George and I have also found new rings as we waltz through our marriage. Nice to know we are in good company. Hugs from Granny Lu!

  • Richard Bruxvoort Colligan

    By the way, I forgot to mention that, except for the initial ones, neither T nor I have spent more than $50 on a ring. 🙂

  • Penny Tower

    LOVE reading your thoughts and musings…. thank you!!!!
    hmmmmm 31 years here for us…. i think one thing that keeps us fresh is that we do return to the joys that first connected us — music, travel, games, family/friends, hobbies….. i know that isn’t fresh in the ‘new’ sense but somehow it feels new when we are participating and it is a powerful glue for us! the past couple of years we have found joy and connection reading books outloud together as well!

  • Jacki Brucher Moore

    You have such an eloquent way of explaining the spiritual and emotional dimension of relationships. So much of what you talk about echoes the relational communication theories I teach. I would love to share your post with my students. It’s hard to get people–especially unmarried ones–to see that relational bonding cannot end with a marriage. If it does, the relationship is ultimately doomed. The way you and Trish emphasize the need to celebrate your continual growth and re-bonding is truly inspirational for all of us–married or not. Thanks so much for sharing this perspective:)

    • Richard Bruxvoort Colligan

      I wonder how your students see marriage. Tom Driver talks about good ritual being both a shelter and pathway, a moment that affirms who we are while ushering us into transformation. What kinds of weddings would your students think are most helpful, beautiful or true to this end? Thanks for the reflection!

  • Will

    Now, with a collection of several rings hence, have you given thought to melting down the previous “incarnations” to have an artisan craft the next, or perhaps something else entirely?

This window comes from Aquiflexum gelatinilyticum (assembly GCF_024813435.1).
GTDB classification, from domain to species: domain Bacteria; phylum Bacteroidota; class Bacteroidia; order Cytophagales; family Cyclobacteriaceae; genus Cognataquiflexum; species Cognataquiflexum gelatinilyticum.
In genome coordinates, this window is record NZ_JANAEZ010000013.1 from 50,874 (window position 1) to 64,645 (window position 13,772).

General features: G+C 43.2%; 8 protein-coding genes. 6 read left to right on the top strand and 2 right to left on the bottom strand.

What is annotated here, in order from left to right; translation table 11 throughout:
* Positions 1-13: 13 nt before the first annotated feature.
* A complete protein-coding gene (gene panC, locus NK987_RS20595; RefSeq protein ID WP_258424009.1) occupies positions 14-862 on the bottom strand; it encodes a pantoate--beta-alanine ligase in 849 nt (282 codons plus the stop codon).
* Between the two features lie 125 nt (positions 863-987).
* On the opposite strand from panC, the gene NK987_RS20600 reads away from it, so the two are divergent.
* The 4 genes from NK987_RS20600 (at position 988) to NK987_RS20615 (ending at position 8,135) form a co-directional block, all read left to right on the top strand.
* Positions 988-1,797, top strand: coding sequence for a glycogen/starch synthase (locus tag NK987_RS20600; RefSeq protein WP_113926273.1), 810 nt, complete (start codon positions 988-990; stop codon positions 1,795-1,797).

Your language of changing seasons and the relationships strength and change over time gave rise to that idea of making this physical, outward symbol actually morph as the relationship does. Afterall, its not a new relationship, just a new phase for the same trusted institution. …just a thought.

    • Richard Bruxvoort Colligan

      The morphing of the symbol really has become a way to pay attention to the subtle seasons of our Beloved-ness.
      I keep all previous rings in a little earthenware cup. Maybe for our 50th anniversary, they will all be melted down and reborn into a sculpture! With your creativity, I wonder what you would do with something like that. Love to you and your family!

  • Erik Christensen

    Richard – this is beautiful, and as one who will be preaching a wedding homily tomorrow, you’ve given me a fine gift. Thank you!

    Now, from the deep to the shallow. “Say it soft and it’s almost like praying: Beloved.” Or “Maria.” Are you borrowing your theology from “West Side Story?”


  • Trish Bruxvoort Colligan

    Lucky me that I get to be your Beloved. ❤